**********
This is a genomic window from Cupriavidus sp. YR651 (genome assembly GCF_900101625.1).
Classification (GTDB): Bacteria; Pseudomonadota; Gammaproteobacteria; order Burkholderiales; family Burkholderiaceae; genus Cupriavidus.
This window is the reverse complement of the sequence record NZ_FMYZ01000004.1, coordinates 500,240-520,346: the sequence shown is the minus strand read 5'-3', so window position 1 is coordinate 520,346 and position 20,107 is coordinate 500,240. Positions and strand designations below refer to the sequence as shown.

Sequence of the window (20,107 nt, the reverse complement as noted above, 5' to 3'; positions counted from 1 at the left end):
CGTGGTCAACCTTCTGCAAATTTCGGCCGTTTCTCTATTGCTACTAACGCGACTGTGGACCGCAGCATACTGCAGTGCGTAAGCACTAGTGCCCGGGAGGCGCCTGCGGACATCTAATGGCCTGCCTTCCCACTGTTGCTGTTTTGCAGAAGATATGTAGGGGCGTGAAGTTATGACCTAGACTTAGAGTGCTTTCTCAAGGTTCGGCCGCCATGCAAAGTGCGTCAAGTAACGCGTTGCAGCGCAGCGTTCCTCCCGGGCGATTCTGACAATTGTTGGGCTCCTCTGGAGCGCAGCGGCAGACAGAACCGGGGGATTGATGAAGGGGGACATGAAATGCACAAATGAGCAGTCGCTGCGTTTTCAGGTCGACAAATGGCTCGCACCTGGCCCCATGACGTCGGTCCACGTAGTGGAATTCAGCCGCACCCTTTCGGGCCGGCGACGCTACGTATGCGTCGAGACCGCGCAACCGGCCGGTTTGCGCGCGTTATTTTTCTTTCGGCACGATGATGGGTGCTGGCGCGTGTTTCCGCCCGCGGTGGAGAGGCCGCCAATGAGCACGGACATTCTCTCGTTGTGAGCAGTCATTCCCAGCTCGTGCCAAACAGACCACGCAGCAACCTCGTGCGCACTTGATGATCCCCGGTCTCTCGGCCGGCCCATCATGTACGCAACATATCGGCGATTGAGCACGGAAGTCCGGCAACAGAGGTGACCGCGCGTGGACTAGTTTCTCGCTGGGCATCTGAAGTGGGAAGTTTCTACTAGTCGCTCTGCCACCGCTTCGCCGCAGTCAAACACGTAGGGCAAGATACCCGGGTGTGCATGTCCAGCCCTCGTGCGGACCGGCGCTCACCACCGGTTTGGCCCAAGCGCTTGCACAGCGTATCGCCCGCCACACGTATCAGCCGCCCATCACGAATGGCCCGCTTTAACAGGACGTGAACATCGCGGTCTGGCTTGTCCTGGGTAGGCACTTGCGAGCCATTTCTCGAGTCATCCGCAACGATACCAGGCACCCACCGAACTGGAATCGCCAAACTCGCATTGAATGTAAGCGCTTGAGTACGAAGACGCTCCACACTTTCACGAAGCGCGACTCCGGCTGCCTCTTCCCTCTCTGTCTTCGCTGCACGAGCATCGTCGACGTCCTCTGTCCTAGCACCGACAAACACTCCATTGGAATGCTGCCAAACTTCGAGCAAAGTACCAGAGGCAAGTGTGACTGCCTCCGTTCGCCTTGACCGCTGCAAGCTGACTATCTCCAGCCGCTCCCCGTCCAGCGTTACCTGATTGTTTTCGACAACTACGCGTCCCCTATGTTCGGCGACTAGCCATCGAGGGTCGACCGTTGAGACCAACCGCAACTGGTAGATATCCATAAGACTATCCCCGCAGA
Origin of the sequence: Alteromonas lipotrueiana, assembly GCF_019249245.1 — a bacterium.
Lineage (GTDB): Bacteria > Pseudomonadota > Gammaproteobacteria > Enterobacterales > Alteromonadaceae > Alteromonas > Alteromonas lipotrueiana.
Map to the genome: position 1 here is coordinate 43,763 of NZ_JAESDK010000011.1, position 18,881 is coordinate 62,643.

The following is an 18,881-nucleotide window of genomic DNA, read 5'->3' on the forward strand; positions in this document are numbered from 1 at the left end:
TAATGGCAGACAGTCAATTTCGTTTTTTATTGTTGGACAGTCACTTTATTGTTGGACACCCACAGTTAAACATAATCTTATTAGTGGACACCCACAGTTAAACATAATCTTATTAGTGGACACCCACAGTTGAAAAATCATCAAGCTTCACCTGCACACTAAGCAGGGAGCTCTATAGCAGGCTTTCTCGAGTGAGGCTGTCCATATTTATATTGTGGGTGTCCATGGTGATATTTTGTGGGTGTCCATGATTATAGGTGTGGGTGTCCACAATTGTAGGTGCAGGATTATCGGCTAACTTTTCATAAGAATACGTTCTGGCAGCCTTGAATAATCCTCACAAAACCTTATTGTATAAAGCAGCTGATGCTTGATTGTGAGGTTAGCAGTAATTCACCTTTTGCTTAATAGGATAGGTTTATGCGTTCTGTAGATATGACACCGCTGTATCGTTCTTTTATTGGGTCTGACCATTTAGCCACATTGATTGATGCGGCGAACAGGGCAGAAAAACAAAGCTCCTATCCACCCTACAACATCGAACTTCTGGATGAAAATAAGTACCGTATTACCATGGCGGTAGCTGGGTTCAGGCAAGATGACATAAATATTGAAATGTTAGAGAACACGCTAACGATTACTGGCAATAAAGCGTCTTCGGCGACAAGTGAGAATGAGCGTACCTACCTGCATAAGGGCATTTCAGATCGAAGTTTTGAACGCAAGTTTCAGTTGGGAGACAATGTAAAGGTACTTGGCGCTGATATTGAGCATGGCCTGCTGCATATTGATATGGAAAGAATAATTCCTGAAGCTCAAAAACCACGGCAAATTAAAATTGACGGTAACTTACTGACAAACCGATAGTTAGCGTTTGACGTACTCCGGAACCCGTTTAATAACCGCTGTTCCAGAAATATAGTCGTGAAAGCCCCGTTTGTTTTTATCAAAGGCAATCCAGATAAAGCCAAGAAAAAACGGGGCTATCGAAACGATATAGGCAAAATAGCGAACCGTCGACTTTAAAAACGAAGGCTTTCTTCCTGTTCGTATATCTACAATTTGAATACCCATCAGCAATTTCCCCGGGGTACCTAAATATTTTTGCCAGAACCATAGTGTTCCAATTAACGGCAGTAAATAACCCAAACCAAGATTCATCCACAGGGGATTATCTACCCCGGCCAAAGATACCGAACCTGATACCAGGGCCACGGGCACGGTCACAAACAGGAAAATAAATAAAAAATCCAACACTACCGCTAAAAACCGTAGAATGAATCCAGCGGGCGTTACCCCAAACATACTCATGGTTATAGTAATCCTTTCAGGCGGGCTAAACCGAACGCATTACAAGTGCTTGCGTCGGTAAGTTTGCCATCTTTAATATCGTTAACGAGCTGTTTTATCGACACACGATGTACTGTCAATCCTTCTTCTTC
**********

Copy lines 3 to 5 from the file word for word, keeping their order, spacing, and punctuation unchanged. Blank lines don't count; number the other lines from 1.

This window is the reverse complement of the sequence record NZ_FMYZ01000004.1, coordinates 500,240-520,346: the sequence shown is the minus strand read 5'-3', so window position 1 is coordinate 520,346 and position 20,107 is coordinate 500,240. Positions and strand designations below refer to the sequence as shown.

Sequence of the window (20,107 nt, the reverse complement as noted above, 5' to 3'; positions counted from 1 at the left end):
CGTGGTCAACCTTCTGCAAATTTCGGCCGTTTCTCTATTGCTACTAACGCGACTGTGGACCGCAGCATACTGCAGTGCGTAAGCACTAGTGCCCGGGAGGCGCCTGCGGACATCTAATGGCCTGCCTTCCCACTGTTGCTGTTTTGCAGAAGATATGTAGGGGCGTGAAGTTATGACCTAGACTTAGAGTGCTTTCTCAAGGTTCGGCCGCCATGCAAAGTGCGTCAAGTAACGCGTTGCAGCGCAGCGTTCCTCCCGGGCGATTCTGACAATTGTTGGGCTCCTCTGGAGCGCAGCGGCAGACAGAACCGGGGGATTGATGAAGGGGGACATGAAATGCACAAATGAGCAGTCGCTGCGTTTTCAGGTCGACAAATGGCTCGCACCTGGCCCCATGACGTCGGTCCACGTAGTGGAATTCAGCCGCACCCTTTCGGGCCGGCGACGCTACGTATGCGTCGAGACCGCGCAACCGGCCGGTTTGCGCGCGTTATTTTTCTTTCGGCACGATGATGGGTGCTGGCGCGTGTTTCCGCCCGCGGTGGAGAGGCCGCCAATGAGCACGGACATTCTCTCGTTGTGAGCAGTCATTCCCAGCTCGTGCCAAACAGACCACGCAGCAACCTCGTGCGCACTTGATGATCCCCGGTCTCTCGGCCGGCCCATCATGTACGCAACATATCGGCGATTGAGCACGGAAGTCCGGCAACAGAGGTGACCGCGCGTGGACTAGTTTCTCGCTGGGCATCTGAAGTGGGAAGTTTCTACTAGTCGCTCTGCCACCGCTTCGCCGCAGTCAAACACGTAGGGCAAGATACCCGGGTGTGCATGTCCAGCCCTCGTGCGGACCGGCGCTCACCACCGGTTTGGCCCAAGCGCTTGCACAGCGTATCGCCCGCCACACGTATCAGCCGCCCATCACGAATGGCCCGCTTTAACAGGACGTGAACATCGCGGTCTGGCTTGTCCTGGGTAGGCACTTGCGAGCCATTTCTCGAGTCATCCGCAACGATACCAGGCACCCACCGAACTGGAATCGCCAAACTCGCATTGAATGTAAGCGCTTGAGTACGAAGACGCTCCACACTTTCACGAAGCGCGACTCCGGCTGCCTCTTCCCTCTCTGTCTTCGCTGCACGAGCATCGTCGACGTCCTCTGTCCTAGCACCGACAAACACTCCATTGGAATGCTGCCAAACTTCGAGCAAAGTACCAGAGGCAAGTGTGACTGCCTCCGTTCGCCTTGACCGCTGCAAGCTGACTATCTCCAGCCGCTCCCCGTCCAGCGTTACCTGATTGTTTTCGACAACTACGCGTCCCCTATGTTCGGCGACTAGCCATCGAGGGTCGACCGTTGAGACCAACCGCAACTGGTAGATATCCATAAGACTATCCCCGCAGA